That evening, William Mabane, Anderson's parliamentary secretary, broadcast on the BBC. He urged the public not to leave their Anderson shelters for public shelters, saying it deprived others of shelter. "We're going to improve the amenities in existing shelters", he promised. "We're setting about providing better lighting and better accommodation for sleeping and better sanitary arrangements".
But discord could not be contained. The story even reached the New York Times. In a "special cable", its correspondent wrote of the Commons going into secret session to discuss the mounting housing crisis, the absence of suitable deep shelters and the failure to take care of citizens bombed out of their homes. People had been kept in rest centres "for several days" without hot food while officials tried to arrange transportation.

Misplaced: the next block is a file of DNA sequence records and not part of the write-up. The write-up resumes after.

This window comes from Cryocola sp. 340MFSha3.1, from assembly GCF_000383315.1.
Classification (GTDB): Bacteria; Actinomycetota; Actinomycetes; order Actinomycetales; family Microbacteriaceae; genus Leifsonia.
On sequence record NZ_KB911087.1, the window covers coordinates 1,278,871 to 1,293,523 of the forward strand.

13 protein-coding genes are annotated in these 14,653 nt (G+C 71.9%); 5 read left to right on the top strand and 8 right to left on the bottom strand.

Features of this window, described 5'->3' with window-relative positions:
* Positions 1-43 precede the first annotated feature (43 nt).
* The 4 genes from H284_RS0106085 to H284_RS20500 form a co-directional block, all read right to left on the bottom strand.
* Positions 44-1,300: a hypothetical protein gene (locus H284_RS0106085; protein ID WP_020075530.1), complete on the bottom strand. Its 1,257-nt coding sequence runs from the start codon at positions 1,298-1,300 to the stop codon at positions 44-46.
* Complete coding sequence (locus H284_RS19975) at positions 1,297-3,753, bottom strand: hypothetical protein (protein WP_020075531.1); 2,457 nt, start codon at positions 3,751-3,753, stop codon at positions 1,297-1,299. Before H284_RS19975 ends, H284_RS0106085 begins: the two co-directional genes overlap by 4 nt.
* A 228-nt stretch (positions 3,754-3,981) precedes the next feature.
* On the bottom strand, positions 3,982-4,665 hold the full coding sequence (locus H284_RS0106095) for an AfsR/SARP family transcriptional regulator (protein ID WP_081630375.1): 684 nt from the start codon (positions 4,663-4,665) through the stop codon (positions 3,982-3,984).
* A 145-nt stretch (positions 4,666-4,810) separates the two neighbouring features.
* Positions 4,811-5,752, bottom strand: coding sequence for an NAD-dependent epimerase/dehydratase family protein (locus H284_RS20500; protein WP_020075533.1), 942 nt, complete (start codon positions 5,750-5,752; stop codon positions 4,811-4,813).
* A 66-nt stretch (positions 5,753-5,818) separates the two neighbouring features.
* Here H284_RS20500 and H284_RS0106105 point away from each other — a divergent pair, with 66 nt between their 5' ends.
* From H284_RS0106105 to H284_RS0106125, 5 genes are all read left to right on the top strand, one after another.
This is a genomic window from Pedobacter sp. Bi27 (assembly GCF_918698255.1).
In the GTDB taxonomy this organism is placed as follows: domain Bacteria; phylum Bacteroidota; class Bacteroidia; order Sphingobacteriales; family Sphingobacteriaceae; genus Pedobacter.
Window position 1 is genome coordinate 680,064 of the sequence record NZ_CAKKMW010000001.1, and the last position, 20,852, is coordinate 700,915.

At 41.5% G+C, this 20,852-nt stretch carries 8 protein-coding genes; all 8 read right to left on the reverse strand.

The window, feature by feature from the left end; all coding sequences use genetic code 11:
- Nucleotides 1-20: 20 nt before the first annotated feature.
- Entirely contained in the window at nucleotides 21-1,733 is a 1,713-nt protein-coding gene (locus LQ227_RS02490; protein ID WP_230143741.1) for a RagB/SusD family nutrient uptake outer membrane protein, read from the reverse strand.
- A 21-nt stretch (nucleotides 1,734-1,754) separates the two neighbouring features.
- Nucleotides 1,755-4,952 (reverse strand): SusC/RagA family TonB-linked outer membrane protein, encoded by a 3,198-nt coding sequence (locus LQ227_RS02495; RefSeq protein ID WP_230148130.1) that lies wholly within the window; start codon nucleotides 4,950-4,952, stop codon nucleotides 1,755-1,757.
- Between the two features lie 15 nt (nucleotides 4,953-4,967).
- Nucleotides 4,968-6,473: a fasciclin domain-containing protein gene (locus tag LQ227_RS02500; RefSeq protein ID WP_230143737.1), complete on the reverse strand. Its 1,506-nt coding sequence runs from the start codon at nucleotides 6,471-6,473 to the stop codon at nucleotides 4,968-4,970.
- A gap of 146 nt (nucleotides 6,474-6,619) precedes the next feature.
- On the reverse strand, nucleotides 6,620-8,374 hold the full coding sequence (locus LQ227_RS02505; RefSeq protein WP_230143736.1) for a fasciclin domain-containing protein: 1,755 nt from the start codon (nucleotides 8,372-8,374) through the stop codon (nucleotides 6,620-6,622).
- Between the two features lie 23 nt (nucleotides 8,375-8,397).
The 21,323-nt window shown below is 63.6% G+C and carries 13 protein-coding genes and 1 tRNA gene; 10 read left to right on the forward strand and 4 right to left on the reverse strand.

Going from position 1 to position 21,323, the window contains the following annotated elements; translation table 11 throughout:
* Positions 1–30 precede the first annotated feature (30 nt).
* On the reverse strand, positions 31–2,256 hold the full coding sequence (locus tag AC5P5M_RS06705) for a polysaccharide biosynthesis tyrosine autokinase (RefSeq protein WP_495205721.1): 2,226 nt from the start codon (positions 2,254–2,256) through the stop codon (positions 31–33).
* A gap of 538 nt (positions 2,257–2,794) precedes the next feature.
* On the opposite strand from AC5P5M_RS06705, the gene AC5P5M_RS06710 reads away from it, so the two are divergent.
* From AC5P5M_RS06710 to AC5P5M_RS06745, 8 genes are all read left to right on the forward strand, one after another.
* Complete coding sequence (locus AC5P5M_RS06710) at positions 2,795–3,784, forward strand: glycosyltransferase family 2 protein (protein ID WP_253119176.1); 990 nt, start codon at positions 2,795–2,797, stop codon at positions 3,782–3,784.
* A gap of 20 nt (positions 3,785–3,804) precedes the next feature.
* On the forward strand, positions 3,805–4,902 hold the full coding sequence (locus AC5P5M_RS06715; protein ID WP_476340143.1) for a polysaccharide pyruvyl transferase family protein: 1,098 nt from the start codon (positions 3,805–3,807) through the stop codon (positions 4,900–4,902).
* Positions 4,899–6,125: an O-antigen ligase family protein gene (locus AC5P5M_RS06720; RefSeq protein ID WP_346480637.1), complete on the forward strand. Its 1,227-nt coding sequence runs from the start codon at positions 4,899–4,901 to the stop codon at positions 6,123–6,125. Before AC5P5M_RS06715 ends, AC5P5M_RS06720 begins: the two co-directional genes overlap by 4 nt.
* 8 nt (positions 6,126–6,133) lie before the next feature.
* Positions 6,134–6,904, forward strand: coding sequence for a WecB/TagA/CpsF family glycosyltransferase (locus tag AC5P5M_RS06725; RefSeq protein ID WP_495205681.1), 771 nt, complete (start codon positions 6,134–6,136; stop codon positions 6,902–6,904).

Strain on the political consensus was showing. "Laborites" had co-operated with the government in maintaining this "people's war", said the NYT, but many now pointed out that the victims are not being cared for well enough. The people would put up with the hardship of this total war, but only if they were convinced the government was doing everything it could, first to guarantee their security and, second, to care for them and their families if they were bombed.